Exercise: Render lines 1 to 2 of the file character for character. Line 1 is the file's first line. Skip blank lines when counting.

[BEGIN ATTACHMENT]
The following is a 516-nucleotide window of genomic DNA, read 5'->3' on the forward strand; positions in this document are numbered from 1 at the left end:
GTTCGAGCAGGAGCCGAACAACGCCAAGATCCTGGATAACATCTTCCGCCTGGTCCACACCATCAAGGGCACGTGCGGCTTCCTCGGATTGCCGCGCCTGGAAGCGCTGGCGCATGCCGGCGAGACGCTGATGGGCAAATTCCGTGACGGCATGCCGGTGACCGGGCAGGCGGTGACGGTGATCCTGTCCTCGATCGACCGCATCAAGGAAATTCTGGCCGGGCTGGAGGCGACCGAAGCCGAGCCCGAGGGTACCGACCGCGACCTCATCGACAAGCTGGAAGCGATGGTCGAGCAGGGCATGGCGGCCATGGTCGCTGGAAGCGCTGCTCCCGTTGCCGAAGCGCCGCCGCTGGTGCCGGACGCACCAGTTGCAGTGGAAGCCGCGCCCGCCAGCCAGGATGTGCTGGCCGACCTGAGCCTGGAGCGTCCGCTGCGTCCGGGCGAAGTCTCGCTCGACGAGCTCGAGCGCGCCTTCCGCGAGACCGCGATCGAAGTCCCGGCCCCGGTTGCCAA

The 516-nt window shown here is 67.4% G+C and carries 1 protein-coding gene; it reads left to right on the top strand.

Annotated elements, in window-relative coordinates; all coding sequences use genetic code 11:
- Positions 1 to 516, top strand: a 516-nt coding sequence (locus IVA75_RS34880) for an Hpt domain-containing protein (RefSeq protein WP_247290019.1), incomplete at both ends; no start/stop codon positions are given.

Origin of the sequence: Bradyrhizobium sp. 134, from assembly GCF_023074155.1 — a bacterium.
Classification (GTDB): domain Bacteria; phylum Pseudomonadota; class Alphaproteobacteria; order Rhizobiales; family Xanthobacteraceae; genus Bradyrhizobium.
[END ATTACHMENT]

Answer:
The following is a 516-nucleotide window of genomic DNA, read 5'->3' on the forward strand; positions in this document are numbered from 1 at the left end:
GTTCGAGCAGGAGCCGAACAACGCCAAGATCCTGGATAACATCTTCCGCCTGGTCCACACCATCAAGGGCACGTGCGGCTTCCTCGGATTGCCGCGCCTGGAAGCGCTGGCGCATGCCGGCGAGACGCTGATGGGCAAATTCCGTGACGGCATGCCGGTGACCGGGCAGGCGGTGACGGTGATCCTGTCCTCGATCGACCGCATCAAGGAAATTCTGGCCGGGCTGGAGGCGACCGAAGCCGAGCCCGAGGGTACCGACCGCGACCTCATCGACAAGCTGGAAGCGATGGTCGAGCAGGGCATGGCGGCCATGGTCGCTGGAAGCGCTGCTCCCGTTGCCGAAGCGCCGCCGCTGGTGCCGGACGCACCAGTTGCAGTGGAAGCCGCGCCCGCCAGCCAGGATGTGCTGGCCGACCTGAGCCTGGAGCGTCCGCTGCGTCCGGGCGAAGTCTCGCTCGACGAGCTCGAGCGCGCCTTCCGCGAGACCGCGATCGAAGTCCCGGCCCCGGTTGCCAA